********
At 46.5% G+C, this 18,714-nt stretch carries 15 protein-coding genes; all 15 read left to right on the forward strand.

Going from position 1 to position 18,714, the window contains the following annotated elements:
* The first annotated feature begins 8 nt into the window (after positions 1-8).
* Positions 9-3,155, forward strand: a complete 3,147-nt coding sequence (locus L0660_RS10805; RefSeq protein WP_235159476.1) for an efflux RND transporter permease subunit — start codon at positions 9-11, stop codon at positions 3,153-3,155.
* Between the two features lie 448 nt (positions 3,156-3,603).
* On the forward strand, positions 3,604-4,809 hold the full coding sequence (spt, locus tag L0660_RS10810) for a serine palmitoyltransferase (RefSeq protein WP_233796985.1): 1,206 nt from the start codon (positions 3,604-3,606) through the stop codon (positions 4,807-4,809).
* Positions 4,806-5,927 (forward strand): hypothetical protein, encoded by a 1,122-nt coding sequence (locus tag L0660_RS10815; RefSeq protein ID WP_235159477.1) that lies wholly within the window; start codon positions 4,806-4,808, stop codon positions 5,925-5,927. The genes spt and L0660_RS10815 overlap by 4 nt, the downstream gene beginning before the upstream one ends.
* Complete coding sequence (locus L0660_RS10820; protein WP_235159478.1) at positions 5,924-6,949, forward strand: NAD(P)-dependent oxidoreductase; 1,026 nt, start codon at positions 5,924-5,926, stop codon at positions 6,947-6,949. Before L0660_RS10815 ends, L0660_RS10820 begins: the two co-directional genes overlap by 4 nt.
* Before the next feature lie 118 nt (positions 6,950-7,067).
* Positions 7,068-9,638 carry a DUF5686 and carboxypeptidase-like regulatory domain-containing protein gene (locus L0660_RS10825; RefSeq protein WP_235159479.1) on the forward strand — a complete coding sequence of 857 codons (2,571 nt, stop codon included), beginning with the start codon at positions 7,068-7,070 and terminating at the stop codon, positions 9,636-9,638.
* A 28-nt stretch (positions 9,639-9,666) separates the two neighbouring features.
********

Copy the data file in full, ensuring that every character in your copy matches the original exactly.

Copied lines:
At 46.5% G+C, this 18,714-nt stretch carries 15 protein-coding genes; all 15 read left to right on the forward strand.

Going from position 1 to position 18,714, the window contains the following annotated elements:
* The first annotated feature begins 8 nt into the window (after positions 1-8).
* Positions 9-3,155, forward strand: a complete 3,147-nt coding sequence (locus L0660_RS10805; RefSeq protein WP_235159476.1) for an efflux RND transporter permease subunit — start codon at positions 9-11, stop codon at positions 3,153-3,155.
* Between the two features lie 448 nt (positions 3,156-3,603).
* On the forward strand, positions 3,604-4,809 hold the full coding sequence (spt, locus tag L0660_RS10810) for a serine palmitoyltransferase (RefSeq protein WP_233796985.1): 1,206 nt from the start codon (positions 3,604-3,606) through the stop codon (positions 4,807-4,809).
* Positions 4,806-5,927 (forward strand): hypothetical protein, encoded by a 1,122-nt coding sequence (locus tag L0660_RS10815; RefSeq protein ID WP_235159477.1) that lies wholly within the window; start codon positions 4,806-4,808, stop codon positions 5,925-5,927. The genes spt and L0660_RS10815 overlap by 4 nt, the downstream gene beginning before the upstream one ends.
* Complete coding sequence (locus L0660_RS10820; protein WP_235159478.1) at positions 5,924-6,949, forward strand: NAD(P)-dependent oxidoreductase; 1,026 nt, start codon at positions 5,924-5,926, stop codon at positions 6,947-6,949. Before L0660_RS10815 ends, L0660_RS10820 begins: the two co-directional genes overlap by 4 nt.
* Before the next feature lie 118 nt (positions 6,950-7,067).
* Positions 7,068-9,638 carry a DUF5686 and carboxypeptidase-like regulatory domain-containing protein gene (locus L0660_RS10825; RefSeq protein WP_235159479.1) on the forward strand — a complete coding sequence of 857 codons (2,571 nt, stop codon included), beginning with the start codon at positions 7,068-7,070 and terminating at the stop codon, positions 9,636-9,638.
* A 28-nt stretch (positions 9,639-9,666) separates the two neighbouring features.